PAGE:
General Information


What is a data warehouse?

A data warehouse is a read-only set of information that is combined from multiple systems into one, easy-to-access location. The primary purpose of a data warehouse is to provide verified data that can support strategic decision-making. There are plenty of ways, however, in which a data warehouse can support operational needs as well.

Benefits and Features

By linking data from various sources across campus, a data warehouse supports decision-making related to the Strategic Plan. Key benefits include:

  • Data usually isolated in separate transactional systems are connected in the data warehouse for better insights
  • The data warehouse is optimized for reporting on and analyzing large data sets
  • Information is updated every weeknight and completely refreshed each weekend
  • Data Stewards from functional areas create reports that are the 'single version of the truth' for that topic
  • Reports can be automatically delivered to people in many formats, including PDF, Excel, CSV, email, etc.
  • Staff can request access to the data warehouse, which is accessible using a web browser

The data warehouse initiative at Brandeis

When former president Lawrence arrived at Brandeis in 2011, he quickly identified the need for cross-functional data. His mantra on the subject of data was:

  • One University
  • No Silos
  • No Surprises

By the summer of 2011, a data warehouse team of three employees had been formed, and the creation of Brandeis' data warehouse began. The initiative is co-sponsored by OPIR (Office of Planning and Institutional Research) and LTS (Library and Technology Services).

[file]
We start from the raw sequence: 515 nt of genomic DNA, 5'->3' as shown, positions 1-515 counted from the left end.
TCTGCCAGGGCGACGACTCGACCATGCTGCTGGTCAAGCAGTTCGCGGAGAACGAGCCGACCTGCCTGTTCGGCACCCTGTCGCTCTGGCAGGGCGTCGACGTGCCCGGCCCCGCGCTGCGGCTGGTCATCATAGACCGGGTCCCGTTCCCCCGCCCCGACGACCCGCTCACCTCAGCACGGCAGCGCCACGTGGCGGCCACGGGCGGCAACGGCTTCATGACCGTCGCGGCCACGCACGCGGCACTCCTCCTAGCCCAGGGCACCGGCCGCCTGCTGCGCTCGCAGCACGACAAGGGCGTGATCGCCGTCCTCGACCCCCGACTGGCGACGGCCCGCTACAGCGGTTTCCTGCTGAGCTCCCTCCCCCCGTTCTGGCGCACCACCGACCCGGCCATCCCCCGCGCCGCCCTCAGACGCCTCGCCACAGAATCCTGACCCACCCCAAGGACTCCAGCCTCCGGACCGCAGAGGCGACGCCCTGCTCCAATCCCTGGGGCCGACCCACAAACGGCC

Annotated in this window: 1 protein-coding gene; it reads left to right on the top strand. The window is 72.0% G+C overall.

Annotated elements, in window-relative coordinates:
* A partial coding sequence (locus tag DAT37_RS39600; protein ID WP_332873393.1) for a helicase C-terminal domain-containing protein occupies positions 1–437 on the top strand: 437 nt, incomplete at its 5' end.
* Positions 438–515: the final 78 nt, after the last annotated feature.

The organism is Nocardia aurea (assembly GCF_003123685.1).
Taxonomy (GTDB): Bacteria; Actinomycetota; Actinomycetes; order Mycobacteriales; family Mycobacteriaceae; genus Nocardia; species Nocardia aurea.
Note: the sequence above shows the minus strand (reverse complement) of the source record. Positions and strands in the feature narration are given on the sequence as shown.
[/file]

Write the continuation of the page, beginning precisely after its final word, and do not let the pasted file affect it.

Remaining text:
Since data warehouses are enormous undertakings, data sets are added in iterations. To see the data sets that are available in the Brandeis data warehouse now, as well as the ones that are in the pipeline, visit the Status and Road Map page.

The data warehouse and Brandeis' Strategic Plan

As Brandeis implements aspects of its Strategic Plan, there will be a need to measure how well these changes are achieving their intended goals. A data warehouse can provide many of the answers.

  • Longitudinal trends can be tracked and reported on
  • Analyses can be made on progress toward goals that cross traditional functional borders
  • Comparisons to peer institutions can be made if their data are available
  • Numbers vetted by designated Data Stewards can be relied upon to reflect those officially reported by Brandeis
  • Reports to which you have access are available to you in a self-service fashion, reducing wait times for key information
  • Data can often be exported for additional analysis outside the data warehouse
  • Automatically generated reports can be sent to you on a recurring basis in addition to being available on-demand
  • You can request that reports be created to alert you to any potential issues with data entry from your source systems (PeopleSoft, Slate, PowerFAIDS, etc.)

And the list goes on...